Members of SPUC's Wales region are saddened that the Secretary of State for Wales has decided not to use his powers to block the Human Transplantation (Wales) Bill from being sent to Her Majesty the Queen for Royal Assent (see note below).
Michael Wendell Thomas, vice-chairman of SPUC's Wales region, told the media earlier today:
"A collective weight of opinion has demonstrated that implementation of the Bill will be fraught with risk. This opinion has been presented by medical and ethical professionals, faith communities (Christian, Muslim and Jewish), patient care organisations, plus the vast number of people who made individual submissions to the Welsh Government during three years of consultations.Notes:
"The case for 'deemed consent' as a valid form of consent was not investigated by the Welsh Assembly's Health or Legislative Committees. The only basis for this kind of law is that the Welsh Government has deemed it so. This is probably the most important law that the Welsh Assembly has ever passed, seeing that it deals with the rights and lives and health of every Welsh resident. It therefore reflects very severely on the reputation of Wales, of devolution, and of all Welsh Assembly members, as well as the current Wales Government. To the ordinary non-lawyer, 'deemed consent' is a meaningless idea; to many eminent or expert people, such as the Archbishop of Wales, it is a "fiction". True consent is explicit and voluntary, and is the only sound basis for laws concerning personal autonomy and permission to remove someone’s organs.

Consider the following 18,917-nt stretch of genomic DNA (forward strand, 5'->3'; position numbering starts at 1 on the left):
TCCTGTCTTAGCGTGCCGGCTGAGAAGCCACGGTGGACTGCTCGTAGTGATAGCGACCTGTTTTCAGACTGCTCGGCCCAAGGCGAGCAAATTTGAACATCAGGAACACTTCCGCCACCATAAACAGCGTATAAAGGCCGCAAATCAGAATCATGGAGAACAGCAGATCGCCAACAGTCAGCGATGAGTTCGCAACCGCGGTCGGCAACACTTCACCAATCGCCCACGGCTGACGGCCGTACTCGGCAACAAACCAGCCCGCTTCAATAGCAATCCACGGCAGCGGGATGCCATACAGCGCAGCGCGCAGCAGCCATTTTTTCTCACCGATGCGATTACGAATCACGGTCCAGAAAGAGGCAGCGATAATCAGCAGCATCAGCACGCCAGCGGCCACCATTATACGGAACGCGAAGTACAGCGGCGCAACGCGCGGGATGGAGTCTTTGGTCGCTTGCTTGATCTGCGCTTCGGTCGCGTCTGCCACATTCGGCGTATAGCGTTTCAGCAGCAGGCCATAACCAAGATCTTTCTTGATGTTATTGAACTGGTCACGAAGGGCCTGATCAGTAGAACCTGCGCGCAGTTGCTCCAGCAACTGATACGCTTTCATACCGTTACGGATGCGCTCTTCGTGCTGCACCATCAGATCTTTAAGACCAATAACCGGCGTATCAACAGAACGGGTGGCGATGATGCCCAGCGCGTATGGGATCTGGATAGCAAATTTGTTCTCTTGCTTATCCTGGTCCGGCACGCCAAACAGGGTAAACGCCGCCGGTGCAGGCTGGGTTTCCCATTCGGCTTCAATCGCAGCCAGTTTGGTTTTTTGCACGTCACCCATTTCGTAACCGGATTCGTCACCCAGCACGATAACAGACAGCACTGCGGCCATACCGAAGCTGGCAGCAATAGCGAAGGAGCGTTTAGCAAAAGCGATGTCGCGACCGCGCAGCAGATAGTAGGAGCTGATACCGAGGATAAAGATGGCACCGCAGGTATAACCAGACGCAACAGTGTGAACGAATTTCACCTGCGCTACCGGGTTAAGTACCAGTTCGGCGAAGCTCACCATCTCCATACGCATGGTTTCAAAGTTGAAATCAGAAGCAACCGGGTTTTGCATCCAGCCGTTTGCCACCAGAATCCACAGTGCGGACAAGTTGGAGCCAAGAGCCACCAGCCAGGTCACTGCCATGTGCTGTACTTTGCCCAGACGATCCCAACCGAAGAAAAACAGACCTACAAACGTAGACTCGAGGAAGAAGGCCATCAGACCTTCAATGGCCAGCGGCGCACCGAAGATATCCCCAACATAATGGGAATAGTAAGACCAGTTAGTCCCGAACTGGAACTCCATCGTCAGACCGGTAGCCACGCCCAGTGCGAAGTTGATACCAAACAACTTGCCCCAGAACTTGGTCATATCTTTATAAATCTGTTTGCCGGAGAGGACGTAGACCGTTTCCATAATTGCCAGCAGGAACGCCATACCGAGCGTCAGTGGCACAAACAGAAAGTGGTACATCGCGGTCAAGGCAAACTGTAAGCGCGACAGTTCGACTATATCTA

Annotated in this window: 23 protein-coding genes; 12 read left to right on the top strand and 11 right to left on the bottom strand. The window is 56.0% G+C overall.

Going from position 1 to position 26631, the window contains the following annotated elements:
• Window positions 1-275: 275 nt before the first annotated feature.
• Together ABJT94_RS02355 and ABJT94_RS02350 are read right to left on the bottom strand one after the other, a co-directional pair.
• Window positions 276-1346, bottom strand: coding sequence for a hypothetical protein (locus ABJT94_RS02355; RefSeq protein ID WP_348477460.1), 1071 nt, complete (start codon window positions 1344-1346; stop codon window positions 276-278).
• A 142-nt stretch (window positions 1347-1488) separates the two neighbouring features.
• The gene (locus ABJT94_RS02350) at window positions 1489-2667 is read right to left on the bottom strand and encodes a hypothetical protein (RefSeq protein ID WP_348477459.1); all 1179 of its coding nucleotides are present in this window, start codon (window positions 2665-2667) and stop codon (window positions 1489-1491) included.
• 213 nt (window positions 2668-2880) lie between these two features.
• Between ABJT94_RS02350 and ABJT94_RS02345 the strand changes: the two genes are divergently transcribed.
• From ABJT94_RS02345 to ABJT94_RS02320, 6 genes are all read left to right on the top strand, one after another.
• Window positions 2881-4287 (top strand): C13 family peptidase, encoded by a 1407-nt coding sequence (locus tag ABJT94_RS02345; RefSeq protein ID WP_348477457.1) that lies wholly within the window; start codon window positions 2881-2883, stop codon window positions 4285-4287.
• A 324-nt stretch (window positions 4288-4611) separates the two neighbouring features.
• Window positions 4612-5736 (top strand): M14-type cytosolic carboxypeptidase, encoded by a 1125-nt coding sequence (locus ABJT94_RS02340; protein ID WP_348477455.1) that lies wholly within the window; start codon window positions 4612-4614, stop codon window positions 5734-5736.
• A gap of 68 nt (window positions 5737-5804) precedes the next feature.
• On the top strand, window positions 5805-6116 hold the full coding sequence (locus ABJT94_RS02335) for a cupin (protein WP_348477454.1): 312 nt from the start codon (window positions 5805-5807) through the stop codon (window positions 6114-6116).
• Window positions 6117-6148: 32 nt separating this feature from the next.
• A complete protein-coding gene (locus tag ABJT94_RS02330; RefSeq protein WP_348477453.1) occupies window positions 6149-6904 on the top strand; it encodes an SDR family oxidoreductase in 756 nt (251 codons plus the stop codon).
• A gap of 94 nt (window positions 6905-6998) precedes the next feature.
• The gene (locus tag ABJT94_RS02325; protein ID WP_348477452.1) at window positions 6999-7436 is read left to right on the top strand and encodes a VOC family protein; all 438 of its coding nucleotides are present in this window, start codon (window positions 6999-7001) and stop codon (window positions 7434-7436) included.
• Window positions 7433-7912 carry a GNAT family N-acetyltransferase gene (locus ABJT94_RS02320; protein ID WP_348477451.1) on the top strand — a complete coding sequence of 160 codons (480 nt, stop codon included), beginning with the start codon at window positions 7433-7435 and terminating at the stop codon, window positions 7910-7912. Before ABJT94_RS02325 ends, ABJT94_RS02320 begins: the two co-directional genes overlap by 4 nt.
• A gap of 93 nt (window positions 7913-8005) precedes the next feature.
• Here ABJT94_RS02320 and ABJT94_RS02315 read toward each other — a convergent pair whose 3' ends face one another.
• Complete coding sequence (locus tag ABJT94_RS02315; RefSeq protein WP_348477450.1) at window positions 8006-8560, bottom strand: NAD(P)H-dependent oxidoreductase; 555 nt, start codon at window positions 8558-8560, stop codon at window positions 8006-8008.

The Bill as described by successive Assembly Health Ministers and the First Minister was for a 'soft' opt-out option, with a family veto on 'deemed consent' cases, as supported by the First Minister (see note 2 below). However, the version of the bill passed by the Assembly on 2 July is for a 'hard' opt-out system. Public and expert submissions had therefore been made on a false premise.
Evidence has shown the current voluntary organ donation system to be successful. However, the number of organs available for transfer has fallen recently. Some feared that the new legislation could lead to more patients on the waiting-list dying before organs became available. It is highly unlikely that, even if the bill does produce more organs, it will save the lives of those Welsh people on the waiting-list.
There is also a myriad of cross-border and human rights issues which will arise once the legislation is implemented.
Members of SPUC's Wales region will remain vigilant regarding this ill-considered piece of legislation. We will campaign wherever possible to mitigate the effects that it may have on the weak and vulnerable in our midst. We shall also seek to ensure that the professional standards of clinicians involved in organ removal are not eroded by pressures from unscrupulous people to produce ever-more organs for transplant, irrespective of the dangers to those dying. We remain committed to real, voluntary and informed organ donation by the individual dying patient."
1. Powers granted under section 114 of the Government of Wales Act 2006, under which, after receiving legal advice, the Secretary of State can make an order prohibiting the Clerk from submitting the bill for Royal Assent.
2. "We have decided on soft presumed consent, where relatives can veto organ donation", Observer, 9 May 2010.
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